Friday, March 24, 2017

Friday Musings - March 24

Beyond the fleeting and idolatrous deceptions of the meta-narratives

of absolutism and relativism, lies the steadfast mediated truth of the Crucified and Risen One.


Thursday, March 23, 2017

Thursday Thoughts - March 23

Engaging a post-trust culture means meeting people where they are in their suspicions and re-directing them to an ontology of revised trust. Arrogant appeals made to institutions, politics, or churches, no longer has traction, whereas personal encounter and investment carry significant weight. Sacrificing time and energy should be a mark of Christian love and charity towards others. Hammering out together the validity, or lack thereof, concerning plausible explanations of reality has to take place one step at a time. There are no fast and easy solutions to complex issues. Starting with being human and living in the world is as good a place as any to begin the journey towards transformation.


Review - Paul Ricoeur & Living Hermeneutics

A.G. Holdier (Colorado Technical University) reviews Paul Ricoeur & Living Hermeneutics: Exploring Ricoeur's Contribution to Biblical Interpretation by Greg Laughery - private

Exploring Ricoeur's Contribution to Biblical Interpretation
 - private


Wednesday, March 22, 2017

Living Spiritual Rhythms - March 22

People are searching for humanness. In many churches today Christians are not being taught to be human. Various churches fail to inform believers that the natural and biblical worlds count, that they will only truly find themselves in community with God and the other, that Christ is Lord of all of life, and that embracing these realities will lead to transformation – being ultimately human. This is the only feasible way to a better understanding and explanation of true selfhood. Yet, this seems to be happening so infrequently. Impoverishment in churches is a major plight. Interaction with other worlds, such as music, art, film, internet, are often an attempt to find oneself, and this is fine to a degree. Inherently, there is nothing wrong with these other worlds and often they express something of the humanness that is longed for in life. Good. But the problem is, when these other worlds do this even better than churches; people will continue to gravitate towards such worlds for the entirety of their understanding and identity. Christians, of all people, ought to be extending a vision of ultimate humanness that makes better sense, and showing that the Christian ‘world-view’ incorporates and gives rise to thought about all the rest.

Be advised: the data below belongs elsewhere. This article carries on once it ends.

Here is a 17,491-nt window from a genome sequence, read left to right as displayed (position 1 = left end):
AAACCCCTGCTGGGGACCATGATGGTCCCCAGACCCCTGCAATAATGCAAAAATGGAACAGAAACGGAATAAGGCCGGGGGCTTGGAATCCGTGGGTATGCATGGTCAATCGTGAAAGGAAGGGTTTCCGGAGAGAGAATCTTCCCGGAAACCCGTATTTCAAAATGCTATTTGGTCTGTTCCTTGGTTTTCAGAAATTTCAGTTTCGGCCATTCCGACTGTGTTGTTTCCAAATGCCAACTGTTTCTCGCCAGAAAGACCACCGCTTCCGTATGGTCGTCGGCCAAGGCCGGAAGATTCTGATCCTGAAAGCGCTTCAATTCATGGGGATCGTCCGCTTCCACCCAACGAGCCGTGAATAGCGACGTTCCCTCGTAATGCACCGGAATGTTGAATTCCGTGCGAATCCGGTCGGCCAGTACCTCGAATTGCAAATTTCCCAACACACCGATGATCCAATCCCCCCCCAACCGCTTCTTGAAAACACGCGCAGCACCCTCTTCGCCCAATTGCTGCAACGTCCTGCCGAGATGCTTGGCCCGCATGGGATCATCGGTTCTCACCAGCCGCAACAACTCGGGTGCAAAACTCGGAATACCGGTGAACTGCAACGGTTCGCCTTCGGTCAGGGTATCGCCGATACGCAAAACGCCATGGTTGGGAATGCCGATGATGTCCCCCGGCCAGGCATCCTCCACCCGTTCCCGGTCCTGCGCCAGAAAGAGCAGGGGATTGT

Monday, March 20, 2017

Reflection for the Week - March 20

Feelings of betrayal and abandonment are awful. Life is never less than these, though remember, it is always so much more. While time, precious time, will be necessary to process and work through our sense of hurt and rejection, love and acceptance remain a persistent hope that surpasses it all. Seek to fill up the empty spaces with good and thereby embrace the “so much more.”


Evolution & Theology in Genesis 1-3

Our book From Evolution to Eden. Making Sense of Early Genesis is one of the forerunners in the science and religion debate; we focus uniquely on the creation narratives and how to better interpret them in light of the natural world informer. In addition to our work, it is encouraging to see that Christians are now doing more in this area by taking evolution seriously and recognizing that when doing so it will have implications for theology (Adam and the Genome; Evolution and the Fall). Not only should this exploration continue full force, but I’d wager two further massive questions require thoughtful reflection: 1) The authority of the biblical text 2) Divine action. We’re making progress, dare I say evolving, and as we do so there may be a possibility of regaining some lost credibility where the faith is at least put back on the table of options concerning what is true.